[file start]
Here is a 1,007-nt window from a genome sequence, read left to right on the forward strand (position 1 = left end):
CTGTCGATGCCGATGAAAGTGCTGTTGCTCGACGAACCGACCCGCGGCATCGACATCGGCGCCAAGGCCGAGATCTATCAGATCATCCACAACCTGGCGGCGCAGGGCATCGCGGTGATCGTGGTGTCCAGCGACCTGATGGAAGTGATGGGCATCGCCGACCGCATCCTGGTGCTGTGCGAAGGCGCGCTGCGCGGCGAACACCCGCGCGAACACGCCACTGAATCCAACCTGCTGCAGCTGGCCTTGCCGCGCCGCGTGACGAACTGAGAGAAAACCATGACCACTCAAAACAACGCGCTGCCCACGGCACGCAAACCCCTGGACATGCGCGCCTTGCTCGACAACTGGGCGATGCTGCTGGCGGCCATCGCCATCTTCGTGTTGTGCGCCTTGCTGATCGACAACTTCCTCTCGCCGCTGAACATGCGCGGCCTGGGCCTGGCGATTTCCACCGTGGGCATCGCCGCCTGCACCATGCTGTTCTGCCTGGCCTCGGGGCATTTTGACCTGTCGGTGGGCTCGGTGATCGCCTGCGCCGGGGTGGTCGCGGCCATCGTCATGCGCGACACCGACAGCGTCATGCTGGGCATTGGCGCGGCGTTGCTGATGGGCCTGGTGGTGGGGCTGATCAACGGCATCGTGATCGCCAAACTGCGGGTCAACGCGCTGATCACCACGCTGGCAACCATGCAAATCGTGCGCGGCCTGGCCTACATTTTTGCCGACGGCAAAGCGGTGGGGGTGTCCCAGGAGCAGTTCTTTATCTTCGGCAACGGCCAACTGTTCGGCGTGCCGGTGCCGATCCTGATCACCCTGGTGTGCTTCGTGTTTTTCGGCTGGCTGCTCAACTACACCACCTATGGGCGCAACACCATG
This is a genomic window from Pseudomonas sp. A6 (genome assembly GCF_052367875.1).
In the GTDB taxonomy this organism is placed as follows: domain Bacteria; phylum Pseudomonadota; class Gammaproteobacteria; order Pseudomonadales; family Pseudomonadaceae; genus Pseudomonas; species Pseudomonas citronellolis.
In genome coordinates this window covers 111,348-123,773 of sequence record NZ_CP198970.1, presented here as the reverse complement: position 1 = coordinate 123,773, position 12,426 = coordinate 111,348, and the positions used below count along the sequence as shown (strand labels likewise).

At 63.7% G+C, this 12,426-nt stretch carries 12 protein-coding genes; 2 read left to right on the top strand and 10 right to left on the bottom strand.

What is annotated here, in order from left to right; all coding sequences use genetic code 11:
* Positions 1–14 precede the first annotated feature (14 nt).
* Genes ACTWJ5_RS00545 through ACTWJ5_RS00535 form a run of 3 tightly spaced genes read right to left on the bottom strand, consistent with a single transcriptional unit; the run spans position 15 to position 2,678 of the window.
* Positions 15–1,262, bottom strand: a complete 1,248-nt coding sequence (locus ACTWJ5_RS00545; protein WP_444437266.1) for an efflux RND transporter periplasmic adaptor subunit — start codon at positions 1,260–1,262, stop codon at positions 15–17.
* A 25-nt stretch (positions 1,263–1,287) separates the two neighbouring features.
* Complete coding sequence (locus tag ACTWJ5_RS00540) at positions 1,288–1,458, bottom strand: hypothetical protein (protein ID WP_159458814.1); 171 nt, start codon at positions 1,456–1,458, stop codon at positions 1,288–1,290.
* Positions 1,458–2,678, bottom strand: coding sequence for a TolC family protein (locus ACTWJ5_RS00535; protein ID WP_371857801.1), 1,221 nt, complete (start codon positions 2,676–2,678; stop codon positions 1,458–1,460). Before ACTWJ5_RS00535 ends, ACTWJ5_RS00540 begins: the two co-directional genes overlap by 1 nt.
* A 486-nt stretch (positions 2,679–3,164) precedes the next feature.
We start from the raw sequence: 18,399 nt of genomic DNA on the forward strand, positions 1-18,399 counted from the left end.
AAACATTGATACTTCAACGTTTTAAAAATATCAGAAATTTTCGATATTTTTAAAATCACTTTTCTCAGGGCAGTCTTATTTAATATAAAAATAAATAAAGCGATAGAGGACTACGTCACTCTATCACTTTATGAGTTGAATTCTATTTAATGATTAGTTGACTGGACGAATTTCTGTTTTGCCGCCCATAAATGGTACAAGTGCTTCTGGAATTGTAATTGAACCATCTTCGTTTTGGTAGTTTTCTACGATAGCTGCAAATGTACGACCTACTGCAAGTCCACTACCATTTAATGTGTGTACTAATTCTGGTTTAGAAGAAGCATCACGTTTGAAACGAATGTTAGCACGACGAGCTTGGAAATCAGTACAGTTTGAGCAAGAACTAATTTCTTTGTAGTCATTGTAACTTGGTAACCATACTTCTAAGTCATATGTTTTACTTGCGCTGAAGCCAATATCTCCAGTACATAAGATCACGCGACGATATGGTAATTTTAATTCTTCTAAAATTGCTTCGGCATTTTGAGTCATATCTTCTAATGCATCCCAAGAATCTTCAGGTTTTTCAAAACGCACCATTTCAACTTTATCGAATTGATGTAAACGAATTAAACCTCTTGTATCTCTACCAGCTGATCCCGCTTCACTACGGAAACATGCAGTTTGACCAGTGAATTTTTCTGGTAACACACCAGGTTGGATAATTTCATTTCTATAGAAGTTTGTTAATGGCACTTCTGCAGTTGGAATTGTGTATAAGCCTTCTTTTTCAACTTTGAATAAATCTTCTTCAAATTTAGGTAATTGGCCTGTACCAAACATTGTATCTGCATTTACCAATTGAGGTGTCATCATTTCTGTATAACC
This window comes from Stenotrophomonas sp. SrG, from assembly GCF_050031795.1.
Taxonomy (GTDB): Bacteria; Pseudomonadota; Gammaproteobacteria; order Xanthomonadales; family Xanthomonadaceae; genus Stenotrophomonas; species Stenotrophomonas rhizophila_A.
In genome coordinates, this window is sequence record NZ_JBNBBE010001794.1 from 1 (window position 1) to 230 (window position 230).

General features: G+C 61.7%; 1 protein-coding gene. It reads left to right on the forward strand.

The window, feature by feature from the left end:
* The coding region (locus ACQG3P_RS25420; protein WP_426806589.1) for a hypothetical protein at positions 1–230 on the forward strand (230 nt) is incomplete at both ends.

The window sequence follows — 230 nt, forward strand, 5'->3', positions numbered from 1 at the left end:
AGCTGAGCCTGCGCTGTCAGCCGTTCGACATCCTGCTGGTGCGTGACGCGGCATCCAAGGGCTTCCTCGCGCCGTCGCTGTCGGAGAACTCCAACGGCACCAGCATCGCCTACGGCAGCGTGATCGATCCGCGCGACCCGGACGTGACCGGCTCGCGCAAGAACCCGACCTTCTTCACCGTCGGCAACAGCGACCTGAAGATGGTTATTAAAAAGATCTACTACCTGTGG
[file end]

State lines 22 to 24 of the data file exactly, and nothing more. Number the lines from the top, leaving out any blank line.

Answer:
* The coding region (locus ACQG3P_RS25420; protein WP_426806589.1) for a hypothetical protein at positions 1–230 on the forward strand (230 nt) is incomplete at both ends.

The window sequence follows — 230 nt, forward strand, 5'->3', positions numbered from 1 at the left end:
AGCTGAGCCTGCGCTGTCAGCCGTTCGACATCCTGCTGGTGCGTGACGCGGCATCCAAGGGCTTCCTCGCGCCGTCGCTGTCGGAGAACTCCAACGGCACCAGCATCGCCTACGGCAGCGTGATCGATCCGCGCGACCCGGACGTGACCGGCTCGCGCAAGAACCCGACCTTCTTCACCGTCGGCAACAGCGACCTGAAGATGGTTATTAAAAAGATCTACTACCTGTGG